father told the story of cutting oats with a reap-hook, with his sisters following, gathering and tying the oats in bundles. A coach whip reared up in this way just in front of him, and he automatically swiped at him with the reap-hook, taking off his head. But this was an otherwise harmless snake.
Our version of the black bull snake was called the black runner, and it was our most common snake. It was completely harmless and lived on rodents and, I believe, birdÆs eggs. It was an avid tree climber, which I once observed at close range. My three younger brothers, Clifford, Donald, Roland, and I were playing along an old field, barefooted, one day when I stepped on something which squirmed under my foot. I jumped automatically and up came a black runner. It ran up a brush pile, then stretched up a few feet to the first limb of a small oak tree, then up, limb by limb to the top of the tree. We could see it was a black runner and not a cottonmouth. I was upset about being frightened and resolved to get even with that snake. I got a small limb and climbed the tree up to the point where I was about four feet from the snake. My beating limb was about three feet long, just a little short for hitting the snake on the head. I compromised by hitting the limb, hoping to jar the snake loose. Each time I hit the limb, the snake did indeed jar, but a little closer to me. As he got closer, he and I could see each other's thinking. He wanted the trunk of the tree so he could escape downward safely. I could see he was going to use the trunk whether I was there or not. I decided on the OR NOT and scrambled down. Clifford, Donald, and Roland took up a refrain that I was scared of a little black runner. Indeed, they were right. I then threw my stick at the snake and dislodged him and down he came, landing on the brush heap and slithering away in the grass. Clifford, Donald, and Roland all told the story over and over about the day a little black runner frightened the wits out of Granville.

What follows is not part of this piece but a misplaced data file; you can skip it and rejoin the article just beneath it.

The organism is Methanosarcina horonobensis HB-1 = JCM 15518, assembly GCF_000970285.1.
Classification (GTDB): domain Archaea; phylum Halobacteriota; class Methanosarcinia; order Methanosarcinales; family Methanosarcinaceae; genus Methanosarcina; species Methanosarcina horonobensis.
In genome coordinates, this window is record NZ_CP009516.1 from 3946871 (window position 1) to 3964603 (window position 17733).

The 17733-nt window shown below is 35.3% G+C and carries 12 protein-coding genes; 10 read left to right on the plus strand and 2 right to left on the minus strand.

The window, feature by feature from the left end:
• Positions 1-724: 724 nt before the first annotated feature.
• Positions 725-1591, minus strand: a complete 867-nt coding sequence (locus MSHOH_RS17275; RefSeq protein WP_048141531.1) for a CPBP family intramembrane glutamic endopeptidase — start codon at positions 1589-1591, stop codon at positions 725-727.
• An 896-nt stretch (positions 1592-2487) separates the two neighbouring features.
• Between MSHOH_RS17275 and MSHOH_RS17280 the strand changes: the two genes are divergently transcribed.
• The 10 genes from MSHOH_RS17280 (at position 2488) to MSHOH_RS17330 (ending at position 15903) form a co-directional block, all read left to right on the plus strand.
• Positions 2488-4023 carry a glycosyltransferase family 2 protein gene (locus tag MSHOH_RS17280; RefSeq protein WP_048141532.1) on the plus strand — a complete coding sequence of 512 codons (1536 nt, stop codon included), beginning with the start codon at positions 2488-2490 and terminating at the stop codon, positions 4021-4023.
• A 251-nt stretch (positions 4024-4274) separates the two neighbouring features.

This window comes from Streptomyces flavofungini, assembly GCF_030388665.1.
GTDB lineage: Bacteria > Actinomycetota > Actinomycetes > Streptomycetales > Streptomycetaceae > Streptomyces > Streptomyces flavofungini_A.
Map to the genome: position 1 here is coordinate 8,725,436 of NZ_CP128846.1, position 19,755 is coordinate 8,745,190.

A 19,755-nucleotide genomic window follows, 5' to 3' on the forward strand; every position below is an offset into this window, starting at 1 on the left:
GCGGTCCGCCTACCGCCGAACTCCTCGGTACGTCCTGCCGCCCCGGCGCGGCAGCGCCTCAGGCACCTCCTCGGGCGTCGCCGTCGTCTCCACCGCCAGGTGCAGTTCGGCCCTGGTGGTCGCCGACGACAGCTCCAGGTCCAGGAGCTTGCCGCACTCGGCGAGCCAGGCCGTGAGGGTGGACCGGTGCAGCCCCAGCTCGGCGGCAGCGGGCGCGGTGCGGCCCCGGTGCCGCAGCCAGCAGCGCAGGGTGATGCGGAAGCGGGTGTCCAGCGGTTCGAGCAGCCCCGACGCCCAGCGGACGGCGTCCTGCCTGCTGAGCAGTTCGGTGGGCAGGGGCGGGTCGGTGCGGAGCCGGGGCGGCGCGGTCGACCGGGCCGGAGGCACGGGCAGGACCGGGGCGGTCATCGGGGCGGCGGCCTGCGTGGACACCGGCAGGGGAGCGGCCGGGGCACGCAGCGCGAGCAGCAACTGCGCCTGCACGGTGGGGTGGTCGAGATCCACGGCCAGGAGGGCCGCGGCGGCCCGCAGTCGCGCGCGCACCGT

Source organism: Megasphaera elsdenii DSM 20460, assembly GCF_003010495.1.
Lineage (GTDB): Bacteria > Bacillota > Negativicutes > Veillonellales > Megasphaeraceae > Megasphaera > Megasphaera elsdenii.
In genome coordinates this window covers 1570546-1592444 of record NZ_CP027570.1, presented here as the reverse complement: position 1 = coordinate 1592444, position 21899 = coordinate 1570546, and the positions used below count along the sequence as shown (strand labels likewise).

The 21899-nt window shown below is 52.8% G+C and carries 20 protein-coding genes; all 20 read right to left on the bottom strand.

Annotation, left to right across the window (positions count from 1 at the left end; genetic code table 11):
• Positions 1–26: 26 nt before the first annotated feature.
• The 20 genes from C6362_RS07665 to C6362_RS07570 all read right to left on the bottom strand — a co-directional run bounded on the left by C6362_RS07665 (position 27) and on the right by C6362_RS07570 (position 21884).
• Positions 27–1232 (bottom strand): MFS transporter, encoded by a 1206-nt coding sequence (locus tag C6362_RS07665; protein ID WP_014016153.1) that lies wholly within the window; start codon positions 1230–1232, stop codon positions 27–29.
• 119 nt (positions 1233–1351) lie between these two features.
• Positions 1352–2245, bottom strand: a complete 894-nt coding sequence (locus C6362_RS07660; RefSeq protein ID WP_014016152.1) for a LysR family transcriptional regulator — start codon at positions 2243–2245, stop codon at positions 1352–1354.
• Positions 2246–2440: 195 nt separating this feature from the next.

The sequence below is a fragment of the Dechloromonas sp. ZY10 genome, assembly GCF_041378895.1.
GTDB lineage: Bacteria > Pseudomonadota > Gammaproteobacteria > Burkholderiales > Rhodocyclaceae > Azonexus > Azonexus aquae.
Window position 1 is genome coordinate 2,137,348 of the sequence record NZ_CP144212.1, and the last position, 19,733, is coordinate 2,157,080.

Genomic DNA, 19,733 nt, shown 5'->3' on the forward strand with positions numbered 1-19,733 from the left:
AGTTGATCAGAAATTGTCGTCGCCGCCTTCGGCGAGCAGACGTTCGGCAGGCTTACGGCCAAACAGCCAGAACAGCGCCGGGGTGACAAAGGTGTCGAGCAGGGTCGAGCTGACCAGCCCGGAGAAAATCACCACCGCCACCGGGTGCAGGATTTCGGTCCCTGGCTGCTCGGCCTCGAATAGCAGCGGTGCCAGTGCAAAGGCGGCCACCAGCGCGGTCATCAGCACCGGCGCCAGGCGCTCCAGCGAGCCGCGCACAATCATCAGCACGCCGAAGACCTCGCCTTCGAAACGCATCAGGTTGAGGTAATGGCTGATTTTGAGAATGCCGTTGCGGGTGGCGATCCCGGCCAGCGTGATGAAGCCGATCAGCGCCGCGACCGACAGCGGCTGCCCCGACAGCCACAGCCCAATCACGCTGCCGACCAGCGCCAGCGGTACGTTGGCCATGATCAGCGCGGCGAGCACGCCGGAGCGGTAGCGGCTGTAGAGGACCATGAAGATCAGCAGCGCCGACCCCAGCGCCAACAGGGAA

We never killed the King snake, a constrictor which ate rats and other snakes. I do not remember its coloration, but they seemed less afraid of humans than other snakes. They would show up within our barn, or along the fence rows of our fields. They could get six feet long.
We also had a dark-colored snake we called a rat snake, which we allowed to roam in our hayloft and corn crib in search of mice and rats. A larger version we called a chicken snake, which could kill grown chickens. I never knew whether we had two different snakes or just one which was a juvenile and another which was full grown. Our working rule was that we killed any snake near the chicken houses and tolerated any snake in the barn.
When we visited Cliff Hough on the old Hough farm, he had a snake or two which had taken up residence near his house. As a paramedic, he had learned to handle snakes, and had no fear of capturing them and moving them out of his yard. However, we had no such skills in growing up and had no desire for learning them.
But it is interesting to know that snakes we knew on the Hough farm may have descendants there today. They outlasted people.